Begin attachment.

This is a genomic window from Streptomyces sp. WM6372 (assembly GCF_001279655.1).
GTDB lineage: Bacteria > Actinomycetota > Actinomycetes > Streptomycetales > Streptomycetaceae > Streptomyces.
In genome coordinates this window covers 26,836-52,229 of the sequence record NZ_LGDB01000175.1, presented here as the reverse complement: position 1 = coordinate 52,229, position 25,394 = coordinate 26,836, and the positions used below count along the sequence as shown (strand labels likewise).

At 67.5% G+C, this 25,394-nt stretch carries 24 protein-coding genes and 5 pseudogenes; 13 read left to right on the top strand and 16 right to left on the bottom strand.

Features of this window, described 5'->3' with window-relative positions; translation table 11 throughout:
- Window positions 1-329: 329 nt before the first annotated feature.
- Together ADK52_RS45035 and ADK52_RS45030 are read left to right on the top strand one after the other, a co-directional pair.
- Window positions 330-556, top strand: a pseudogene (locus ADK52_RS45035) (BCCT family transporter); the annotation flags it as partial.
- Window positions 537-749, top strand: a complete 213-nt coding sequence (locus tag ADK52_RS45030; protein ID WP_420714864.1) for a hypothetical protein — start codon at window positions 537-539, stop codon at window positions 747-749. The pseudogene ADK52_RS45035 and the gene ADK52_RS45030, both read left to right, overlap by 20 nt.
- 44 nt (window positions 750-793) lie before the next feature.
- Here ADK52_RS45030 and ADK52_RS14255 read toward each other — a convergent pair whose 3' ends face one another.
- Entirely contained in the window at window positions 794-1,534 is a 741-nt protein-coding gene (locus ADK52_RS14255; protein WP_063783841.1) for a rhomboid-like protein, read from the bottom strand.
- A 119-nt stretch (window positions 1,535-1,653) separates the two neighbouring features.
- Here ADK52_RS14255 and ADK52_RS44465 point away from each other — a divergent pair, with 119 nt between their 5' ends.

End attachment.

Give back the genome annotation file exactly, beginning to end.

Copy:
This is a genomic window from Streptomyces sp. WM6372 (assembly GCF_001279655.1).
GTDB lineage: Bacteria > Actinomycetota > Actinomycetes > Streptomycetales > Streptomycetaceae > Streptomyces.
In genome coordinates this window covers 26,836-52,229 of the sequence record NZ_LGDB01000175.1, presented here as the reverse complement: position 1 = coordinate 52,229, position 25,394 = coordinate 26,836, and the positions used below count along the sequence as shown (strand labels likewise).

At 67.5% G+C, this 25,394-nt stretch carries 24 protein-coding genes and 5 pseudogenes; 13 read left to right on the top strand and 16 right to left on the bottom strand.

Features of this window, described 5'->3' with window-relative positions; translation table 11 throughout:
- Window positions 1-329: 329 nt before the first annotated feature.
- Together ADK52_RS45035 and ADK52_RS45030 are read left to right on the top strand one after the other, a co-directional pair.
- Window positions 330-556, top strand: a pseudogene (locus ADK52_RS45035) (BCCT family transporter); the annotation flags it as partial.
- Window positions 537-749, top strand: a complete 213-nt coding sequence (locus tag ADK52_RS45030; protein ID WP_420714864.1) for a hypothetical protein — start codon at window positions 537-539, stop codon at window positions 747-749. The pseudogene ADK52_RS45035 and the gene ADK52_RS45030, both read left to right, overlap by 20 nt.
- 44 nt (window positions 750-793) lie before the next feature.
- Here ADK52_RS45030 and ADK52_RS14255 read toward each other — a convergent pair whose 3' ends face one another.
- Entirely contained in the window at window positions 794-1,534 is a 741-nt protein-coding gene (locus ADK52_RS14255; protein WP_063783841.1) for a rhomboid-like protein, read from the bottom strand.
- A 119-nt stretch (window positions 1,535-1,653) separates the two neighbouring features.
- Here ADK52_RS14255 and ADK52_RS44465 point away from each other — a divergent pair, with 119 nt between their 5' ends.